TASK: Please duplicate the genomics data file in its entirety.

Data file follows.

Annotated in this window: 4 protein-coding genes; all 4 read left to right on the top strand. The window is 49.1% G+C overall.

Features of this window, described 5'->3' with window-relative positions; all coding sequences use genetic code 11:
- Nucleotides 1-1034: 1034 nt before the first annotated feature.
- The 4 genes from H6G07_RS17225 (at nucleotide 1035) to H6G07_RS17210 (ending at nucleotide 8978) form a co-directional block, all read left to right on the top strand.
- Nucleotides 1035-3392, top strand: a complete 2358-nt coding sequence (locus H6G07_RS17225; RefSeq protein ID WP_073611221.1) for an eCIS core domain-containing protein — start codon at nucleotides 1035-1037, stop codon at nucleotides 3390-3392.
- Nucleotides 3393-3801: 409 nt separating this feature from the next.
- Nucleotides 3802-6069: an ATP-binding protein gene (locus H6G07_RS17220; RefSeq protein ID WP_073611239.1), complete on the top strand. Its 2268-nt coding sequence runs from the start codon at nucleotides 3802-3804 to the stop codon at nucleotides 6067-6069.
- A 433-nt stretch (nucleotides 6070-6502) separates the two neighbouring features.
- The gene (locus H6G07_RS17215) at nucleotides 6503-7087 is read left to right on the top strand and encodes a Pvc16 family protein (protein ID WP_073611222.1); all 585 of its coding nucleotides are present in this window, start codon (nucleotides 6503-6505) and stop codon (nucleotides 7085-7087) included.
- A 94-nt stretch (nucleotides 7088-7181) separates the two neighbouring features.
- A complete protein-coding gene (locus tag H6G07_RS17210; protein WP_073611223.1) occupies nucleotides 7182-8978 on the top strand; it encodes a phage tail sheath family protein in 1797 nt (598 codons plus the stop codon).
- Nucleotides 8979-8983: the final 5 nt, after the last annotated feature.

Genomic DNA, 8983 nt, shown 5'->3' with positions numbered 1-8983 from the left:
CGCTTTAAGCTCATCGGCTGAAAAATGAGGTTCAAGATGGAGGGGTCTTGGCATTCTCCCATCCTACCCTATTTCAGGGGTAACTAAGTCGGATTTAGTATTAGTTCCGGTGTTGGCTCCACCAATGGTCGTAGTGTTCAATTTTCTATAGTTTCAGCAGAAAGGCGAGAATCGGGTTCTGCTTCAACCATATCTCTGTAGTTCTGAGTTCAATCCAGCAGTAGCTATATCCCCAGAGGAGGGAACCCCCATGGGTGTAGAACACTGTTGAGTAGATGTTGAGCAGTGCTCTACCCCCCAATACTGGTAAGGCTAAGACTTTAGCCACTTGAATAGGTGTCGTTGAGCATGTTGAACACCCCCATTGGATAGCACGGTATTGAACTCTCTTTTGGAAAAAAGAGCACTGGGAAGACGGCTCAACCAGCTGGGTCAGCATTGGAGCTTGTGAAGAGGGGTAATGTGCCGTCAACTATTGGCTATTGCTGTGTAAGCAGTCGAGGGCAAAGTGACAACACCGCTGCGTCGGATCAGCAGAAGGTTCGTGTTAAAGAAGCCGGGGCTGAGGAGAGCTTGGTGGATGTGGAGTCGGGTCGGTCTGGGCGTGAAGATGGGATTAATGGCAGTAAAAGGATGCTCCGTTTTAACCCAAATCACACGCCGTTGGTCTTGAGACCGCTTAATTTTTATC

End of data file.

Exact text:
Annotated in this window: 4 protein-coding genes; all 4 read left to right on the top strand. The window is 49.1% G+C overall.

Features of this window, described 5'->3' with window-relative positions; all coding sequences use genetic code 11:
- Nucleotides 1-1034: 1034 nt before the first annotated feature.
- The 4 genes from H6G07_RS17225 (at nucleotide 1035) to H6G07_RS17210 (ending at nucleotide 8978) form a co-directional block, all read left to right on the top strand.
- Nucleotides 1035-3392, top strand: a complete 2358-nt coding sequence (locus H6G07_RS17225; RefSeq protein ID WP_073611221.1) for an eCIS core domain-containing protein — start codon at nucleotides 1035-1037, stop codon at nucleotides 3390-3392.
- Nucleotides 3393-3801: 409 nt separating this feature from the next.
- Nucleotides 3802-6069: an ATP-binding protein gene (locus H6G07_RS17220; RefSeq protein ID WP_073611239.1), complete on the top strand. Its 2268-nt coding sequence runs from the start codon at nucleotides 3802-3804 to the stop codon at nucleotides 6067-6069.
- A 433-nt stretch (nucleotides 6070-6502) separates the two neighbouring features.
- The gene (locus H6G07_RS17215) at nucleotides 6503-7087 is read left to right on the top strand and encodes a Pvc16 family protein (protein ID WP_073611222.1); all 585 of its coding nucleotides are present in this window, start codon (nucleotides 6503-6505) and stop codon (nucleotides 7085-7087) included.
- A 94-nt stretch (nucleotides 7088-7181) separates the two neighbouring features.
- A complete protein-coding gene (locus tag H6G07_RS17210; protein WP_073611223.1) occupies nucleotides 7182-8978 on the top strand; it encodes a phage tail sheath family protein in 1797 nt (598 codons plus the stop codon).
- Nucleotides 8979-8983: the final 5 nt, after the last annotated feature.

Genomic DNA, 8983 nt, shown 5'->3' with positions numbered 1-8983 from the left:
CGCTTTAAGCTCATCGGCTGAAAAATGAGGTTCAAGATGGAGGGGTCTTGGCATTCTCCCATCCTACCCTATTTCAGGGGTAACTAAGTCGGATTTAGTATTAGTTCCGGTGTTGGCTCCACCAATGGTCGTAGTGTTCAATTTTCTATAGTTTCAGCAGAAAGGCGAGAATCGGGTTCTGCTTCAACCATATCTCTGTAGTTCTGAGTTCAATCCAGCAGTAGCTATATCCCCAGAGGAGGGAACCCCCATGGGTGTAGAACACTGTTGAGTAGATGTTGAGCAGTGCTCTACCCCCCAATACTGGTAAGGCTAAGACTTTAGCCACTTGAATAGGTGTCGTTGAGCATGTTGAACACCCCCATTGGATAGCACGGTATTGAACTCTCTTTTGGAAAAAAGAGCACTGGGAAGACGGCTCAACCAGCTGGGTCAGCATTGGAGCTTGTGAAGAGGGGTAATGTGCCGTCAACTATTGGCTATTGCTGTGTAAGCAGTCGAGGGCAAAGTGACAACACCGCTGCGTCGGATCAGCAGAAGGTTCGTGTTAAAGAAGCCGGGGCTGAGGAGAGCTTGGTGGATGTGGAGTCGGGTCGGTCTGGGCGTGAAGATGGGATTAATGGCAGTAAAAGGATGCTCCGTTTTAACCCAAATCACACGCCGTTGGTCTTGAGACCGCTTAATTTTTATC